Paul Kent, author of 'Montaigne - and the way we live now' (published by Creative Content this month), answers the question: Why Montaigne?
Since writing my somewhat personal take on the work of the mighty Michel de Montaigne, several friends have asked me why. Not why I wrote the book so much as “Why Montaigne?” Why choose him out of all the other philosophers I could have written about?
Well, here’s why. IMHO, of all the great thinkers, certainly in the Western tradition, none is more appropriate for a 21st-century audience. There, I’ve said it.
Philosophy, when most of us think about it at all, is too often viewed as something too difficult or abstruse for the modern age: its reputation isn’t helped by comments like this one from Karl Marx, who judged it to be “To the real world what masturbation is to sex”. Which is, of course, utter tripe, because philosophy lies at the heart of everything we are, whether we acknowledge it or not. Our personal philosophies are continuously (and often unconsciously) moulded by countless factors in our past and present that influence and ultimately govern how we think, feel and behave. Yes, in the real world.
Montaigne’s essays, all 107 of them, constitute the story of one man’s philosophy, written simply and directly for anyone to understand. As we read we can almost see him thinking, so we not only get the philosophy, but the process that grows and shapes it as well. It’s a process which is influenced by Montaigne’s onboard sanity, affability and, most importantly of all, balance. For he weighs everything carefully, sifting the knowledge and wisdom in an ongoing process of trying to understand who and what he is. And by leading from the front, he actually encourages us to do some thinking of our own.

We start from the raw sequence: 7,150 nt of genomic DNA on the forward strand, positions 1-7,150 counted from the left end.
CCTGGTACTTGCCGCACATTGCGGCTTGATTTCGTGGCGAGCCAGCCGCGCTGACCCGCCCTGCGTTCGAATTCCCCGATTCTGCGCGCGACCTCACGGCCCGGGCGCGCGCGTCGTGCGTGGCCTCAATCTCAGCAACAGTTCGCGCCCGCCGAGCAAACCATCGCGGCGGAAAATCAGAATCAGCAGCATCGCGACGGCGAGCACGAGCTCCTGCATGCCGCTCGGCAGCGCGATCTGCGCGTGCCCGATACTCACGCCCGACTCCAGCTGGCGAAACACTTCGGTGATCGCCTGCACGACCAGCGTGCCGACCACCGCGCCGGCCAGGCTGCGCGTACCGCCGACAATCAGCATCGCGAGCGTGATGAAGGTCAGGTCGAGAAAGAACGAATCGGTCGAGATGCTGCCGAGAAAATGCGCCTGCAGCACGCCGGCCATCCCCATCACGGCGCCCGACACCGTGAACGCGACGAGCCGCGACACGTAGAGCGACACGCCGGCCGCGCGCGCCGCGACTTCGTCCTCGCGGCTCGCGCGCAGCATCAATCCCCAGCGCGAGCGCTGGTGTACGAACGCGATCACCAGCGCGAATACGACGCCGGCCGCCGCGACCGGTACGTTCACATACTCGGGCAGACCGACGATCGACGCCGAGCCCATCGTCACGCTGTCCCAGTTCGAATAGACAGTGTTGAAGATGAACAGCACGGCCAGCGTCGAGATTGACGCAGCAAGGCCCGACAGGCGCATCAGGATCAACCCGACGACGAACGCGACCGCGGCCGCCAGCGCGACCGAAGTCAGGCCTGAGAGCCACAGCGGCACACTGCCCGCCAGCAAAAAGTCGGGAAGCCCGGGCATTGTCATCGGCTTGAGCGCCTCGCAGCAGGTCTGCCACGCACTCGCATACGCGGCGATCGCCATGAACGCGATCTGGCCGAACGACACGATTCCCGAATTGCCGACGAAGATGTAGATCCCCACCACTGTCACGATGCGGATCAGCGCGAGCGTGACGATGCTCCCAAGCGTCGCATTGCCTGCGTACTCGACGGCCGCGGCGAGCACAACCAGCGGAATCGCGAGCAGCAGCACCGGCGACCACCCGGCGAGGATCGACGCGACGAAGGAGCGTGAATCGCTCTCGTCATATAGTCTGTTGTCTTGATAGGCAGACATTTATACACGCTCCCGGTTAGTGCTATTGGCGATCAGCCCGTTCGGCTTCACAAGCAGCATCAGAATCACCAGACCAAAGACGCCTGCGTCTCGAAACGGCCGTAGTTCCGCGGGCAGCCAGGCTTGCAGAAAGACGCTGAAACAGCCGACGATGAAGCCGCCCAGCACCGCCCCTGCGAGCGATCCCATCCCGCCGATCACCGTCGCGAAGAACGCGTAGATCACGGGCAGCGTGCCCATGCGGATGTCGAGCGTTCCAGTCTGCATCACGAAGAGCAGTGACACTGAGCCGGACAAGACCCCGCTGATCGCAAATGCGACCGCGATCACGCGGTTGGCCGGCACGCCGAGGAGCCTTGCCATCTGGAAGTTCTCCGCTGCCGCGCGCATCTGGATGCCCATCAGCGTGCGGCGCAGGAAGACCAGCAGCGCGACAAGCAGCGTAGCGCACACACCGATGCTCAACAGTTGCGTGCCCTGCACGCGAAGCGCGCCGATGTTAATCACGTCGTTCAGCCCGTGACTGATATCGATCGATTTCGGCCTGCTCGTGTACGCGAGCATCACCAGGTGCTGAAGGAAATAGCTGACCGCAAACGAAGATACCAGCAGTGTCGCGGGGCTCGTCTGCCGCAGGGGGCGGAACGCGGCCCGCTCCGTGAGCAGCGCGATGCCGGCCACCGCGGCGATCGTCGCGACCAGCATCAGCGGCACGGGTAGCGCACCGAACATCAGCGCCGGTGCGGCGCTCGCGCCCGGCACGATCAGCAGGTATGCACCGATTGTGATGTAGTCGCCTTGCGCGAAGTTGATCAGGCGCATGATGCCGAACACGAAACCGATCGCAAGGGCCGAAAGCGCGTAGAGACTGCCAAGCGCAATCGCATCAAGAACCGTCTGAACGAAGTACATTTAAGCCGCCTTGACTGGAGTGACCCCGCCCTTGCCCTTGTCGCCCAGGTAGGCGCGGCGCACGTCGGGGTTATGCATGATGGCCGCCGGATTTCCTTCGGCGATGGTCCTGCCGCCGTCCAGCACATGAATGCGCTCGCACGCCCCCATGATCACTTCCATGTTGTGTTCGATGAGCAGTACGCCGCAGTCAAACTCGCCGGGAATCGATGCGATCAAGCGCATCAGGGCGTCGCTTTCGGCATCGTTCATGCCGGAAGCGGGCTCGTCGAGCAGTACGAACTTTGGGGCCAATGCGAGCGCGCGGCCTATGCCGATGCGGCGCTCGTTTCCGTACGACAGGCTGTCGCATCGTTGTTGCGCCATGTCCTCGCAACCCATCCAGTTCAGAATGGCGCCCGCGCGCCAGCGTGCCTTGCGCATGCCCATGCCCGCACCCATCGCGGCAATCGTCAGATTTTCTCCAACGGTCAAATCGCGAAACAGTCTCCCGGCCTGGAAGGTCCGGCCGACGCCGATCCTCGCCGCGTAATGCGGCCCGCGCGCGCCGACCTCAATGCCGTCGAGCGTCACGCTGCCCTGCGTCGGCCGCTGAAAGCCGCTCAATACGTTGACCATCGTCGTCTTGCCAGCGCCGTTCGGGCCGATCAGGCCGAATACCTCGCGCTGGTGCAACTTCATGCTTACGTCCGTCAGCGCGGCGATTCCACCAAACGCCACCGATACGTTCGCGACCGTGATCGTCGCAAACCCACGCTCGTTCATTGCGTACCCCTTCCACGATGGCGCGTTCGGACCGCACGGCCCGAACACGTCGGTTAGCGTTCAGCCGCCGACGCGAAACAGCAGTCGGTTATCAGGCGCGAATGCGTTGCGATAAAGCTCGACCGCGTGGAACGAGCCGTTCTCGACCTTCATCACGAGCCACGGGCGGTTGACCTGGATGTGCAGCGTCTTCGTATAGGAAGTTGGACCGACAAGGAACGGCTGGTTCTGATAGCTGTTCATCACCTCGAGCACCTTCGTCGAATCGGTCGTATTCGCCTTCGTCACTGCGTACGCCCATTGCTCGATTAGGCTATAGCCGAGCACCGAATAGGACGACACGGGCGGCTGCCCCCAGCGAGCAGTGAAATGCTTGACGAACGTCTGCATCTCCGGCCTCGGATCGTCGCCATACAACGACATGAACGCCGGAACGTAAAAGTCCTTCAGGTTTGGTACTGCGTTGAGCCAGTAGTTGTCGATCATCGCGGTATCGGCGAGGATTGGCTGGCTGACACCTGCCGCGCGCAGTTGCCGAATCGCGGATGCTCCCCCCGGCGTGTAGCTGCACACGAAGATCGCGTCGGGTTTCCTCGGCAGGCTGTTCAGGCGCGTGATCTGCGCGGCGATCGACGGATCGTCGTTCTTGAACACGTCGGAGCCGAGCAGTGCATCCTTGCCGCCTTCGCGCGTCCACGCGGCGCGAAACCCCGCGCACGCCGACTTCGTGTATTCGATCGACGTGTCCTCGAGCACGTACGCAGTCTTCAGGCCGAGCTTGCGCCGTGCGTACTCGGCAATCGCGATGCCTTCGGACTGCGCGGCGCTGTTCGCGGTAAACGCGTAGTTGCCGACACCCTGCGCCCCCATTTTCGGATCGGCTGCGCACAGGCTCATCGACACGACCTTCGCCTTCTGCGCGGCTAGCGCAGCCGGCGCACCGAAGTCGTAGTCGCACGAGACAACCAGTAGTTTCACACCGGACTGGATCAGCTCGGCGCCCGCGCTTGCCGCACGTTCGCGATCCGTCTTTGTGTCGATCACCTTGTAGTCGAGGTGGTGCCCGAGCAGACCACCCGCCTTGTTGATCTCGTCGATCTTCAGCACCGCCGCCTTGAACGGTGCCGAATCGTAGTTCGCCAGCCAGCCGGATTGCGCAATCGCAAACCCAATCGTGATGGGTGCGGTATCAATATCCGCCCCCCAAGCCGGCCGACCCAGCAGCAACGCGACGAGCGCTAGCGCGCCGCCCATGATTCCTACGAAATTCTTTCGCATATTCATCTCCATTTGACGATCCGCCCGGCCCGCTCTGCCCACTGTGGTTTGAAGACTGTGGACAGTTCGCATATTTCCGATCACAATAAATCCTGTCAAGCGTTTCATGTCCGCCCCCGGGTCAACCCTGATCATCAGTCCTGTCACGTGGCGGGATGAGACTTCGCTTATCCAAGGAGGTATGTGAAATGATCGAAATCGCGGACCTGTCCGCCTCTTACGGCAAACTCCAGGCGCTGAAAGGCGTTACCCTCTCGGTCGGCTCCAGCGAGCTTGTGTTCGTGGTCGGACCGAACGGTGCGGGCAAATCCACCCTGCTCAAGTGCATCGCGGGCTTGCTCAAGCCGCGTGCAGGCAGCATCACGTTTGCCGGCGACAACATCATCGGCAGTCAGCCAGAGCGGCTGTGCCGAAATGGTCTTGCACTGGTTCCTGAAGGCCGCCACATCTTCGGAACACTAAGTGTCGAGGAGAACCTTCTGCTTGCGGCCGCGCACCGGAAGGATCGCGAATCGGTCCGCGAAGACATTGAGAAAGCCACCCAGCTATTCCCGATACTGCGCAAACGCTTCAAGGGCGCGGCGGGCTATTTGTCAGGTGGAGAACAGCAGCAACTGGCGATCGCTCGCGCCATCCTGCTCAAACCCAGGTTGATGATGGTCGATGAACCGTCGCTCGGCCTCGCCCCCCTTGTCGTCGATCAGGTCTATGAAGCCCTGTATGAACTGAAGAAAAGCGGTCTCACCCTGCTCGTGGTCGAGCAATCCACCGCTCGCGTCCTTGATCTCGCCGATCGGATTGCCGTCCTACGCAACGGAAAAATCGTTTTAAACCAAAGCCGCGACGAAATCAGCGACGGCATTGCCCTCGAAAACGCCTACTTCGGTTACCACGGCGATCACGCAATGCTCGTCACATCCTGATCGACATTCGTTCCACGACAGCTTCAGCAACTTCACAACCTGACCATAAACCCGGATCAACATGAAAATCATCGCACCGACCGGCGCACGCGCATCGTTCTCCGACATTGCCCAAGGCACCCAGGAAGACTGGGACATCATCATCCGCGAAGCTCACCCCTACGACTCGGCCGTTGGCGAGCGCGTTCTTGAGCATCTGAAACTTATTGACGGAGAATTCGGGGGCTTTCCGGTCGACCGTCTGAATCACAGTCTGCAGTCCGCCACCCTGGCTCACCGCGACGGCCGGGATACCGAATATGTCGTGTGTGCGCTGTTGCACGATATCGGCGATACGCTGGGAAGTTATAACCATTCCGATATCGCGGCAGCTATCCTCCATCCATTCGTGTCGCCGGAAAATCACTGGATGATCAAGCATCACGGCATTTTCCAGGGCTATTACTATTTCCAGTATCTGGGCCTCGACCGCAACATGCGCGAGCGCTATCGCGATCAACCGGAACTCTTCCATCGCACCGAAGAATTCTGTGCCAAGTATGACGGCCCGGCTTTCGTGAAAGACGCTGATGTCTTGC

If a philosopher is traditionally viewed as “someone with a problem for every solution”, Montaigne is the exact opposite; the Essays don’t tell us what to think, but quietly urge us how to think – and think well. There’s not many other philosophers you can say that about! - Paul Kent
The second book in Paul Kent's philosophy series, 'Voltaire - the last happy writer', publishes in September.